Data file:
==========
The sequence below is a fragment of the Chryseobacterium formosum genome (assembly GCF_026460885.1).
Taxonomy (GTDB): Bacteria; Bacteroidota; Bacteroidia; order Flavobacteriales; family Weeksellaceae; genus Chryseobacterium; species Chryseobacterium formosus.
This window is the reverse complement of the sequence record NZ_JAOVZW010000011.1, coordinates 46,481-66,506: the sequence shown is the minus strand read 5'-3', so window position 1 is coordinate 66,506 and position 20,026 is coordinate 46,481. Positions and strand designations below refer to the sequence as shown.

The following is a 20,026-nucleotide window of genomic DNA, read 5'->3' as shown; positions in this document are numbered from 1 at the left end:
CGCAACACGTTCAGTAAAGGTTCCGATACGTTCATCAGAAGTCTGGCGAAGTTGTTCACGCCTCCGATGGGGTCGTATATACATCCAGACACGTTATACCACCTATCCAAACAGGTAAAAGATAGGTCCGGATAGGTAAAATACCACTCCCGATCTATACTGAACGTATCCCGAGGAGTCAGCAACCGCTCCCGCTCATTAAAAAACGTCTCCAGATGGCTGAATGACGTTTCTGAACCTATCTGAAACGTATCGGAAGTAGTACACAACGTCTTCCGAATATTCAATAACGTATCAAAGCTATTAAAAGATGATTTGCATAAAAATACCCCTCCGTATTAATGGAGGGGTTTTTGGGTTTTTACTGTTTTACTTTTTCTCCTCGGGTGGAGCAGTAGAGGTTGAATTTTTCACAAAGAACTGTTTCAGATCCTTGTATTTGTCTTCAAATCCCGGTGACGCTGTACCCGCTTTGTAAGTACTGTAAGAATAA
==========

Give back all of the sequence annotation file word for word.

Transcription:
The sequence below is a fragment of the Chryseobacterium formosum genome (assembly GCF_026460885.1).
Taxonomy (GTDB): Bacteria; Bacteroidota; Bacteroidia; order Flavobacteriales; family Weeksellaceae; genus Chryseobacterium; species Chryseobacterium formosus.
This window is the reverse complement of the sequence record NZ_JAOVZW010000011.1, coordinates 46,481-66,506: the sequence shown is the minus strand read 5'-3', so window position 1 is coordinate 66,506 and position 20,026 is coordinate 46,481. Positions and strand designations below refer to the sequence as shown.

The following is a 20,026-nucleotide window of genomic DNA, read 5'->3' as shown; positions in this document are numbered from 1 at the left end:
CGCAACACGTTCAGTAAAGGTTCCGATACGTTCATCAGAAGTCTGGCGAAGTTGTTCACGCCTCCGATGGGGTCGTATATACATCCAGACACGTTATACCACCTATCCAAACAGGTAAAAGATAGGTCCGGATAGGTAAAATACCACTCCCGATCTATACTGAACGTATCCCGAGGAGTCAGCAACCGCTCCCGCTCATTAAAAAACGTCTCCAGATGGCTGAATGACGTTTCTGAACCTATCTGAAACGTATCGGAAGTAGTACACAACGTCTTCCGAATATTCAATAACGTATCAAAGCTATTAAAAGATGATTTGCATAAAAATACCCCTCCGTATTAATGGAGGGGTTTTTGGGTTTTTACTGTTTTACTTTTTCTCCTCGGGTGGAGCAGTAGAGGTTGAATTTTTCACAAAGAACTGTTTCAGATCCTTGTATTTGTCTTCAAATCCCGGTGACGCTGTACCCGCTTTGTAAGTACTGTAAGAATAA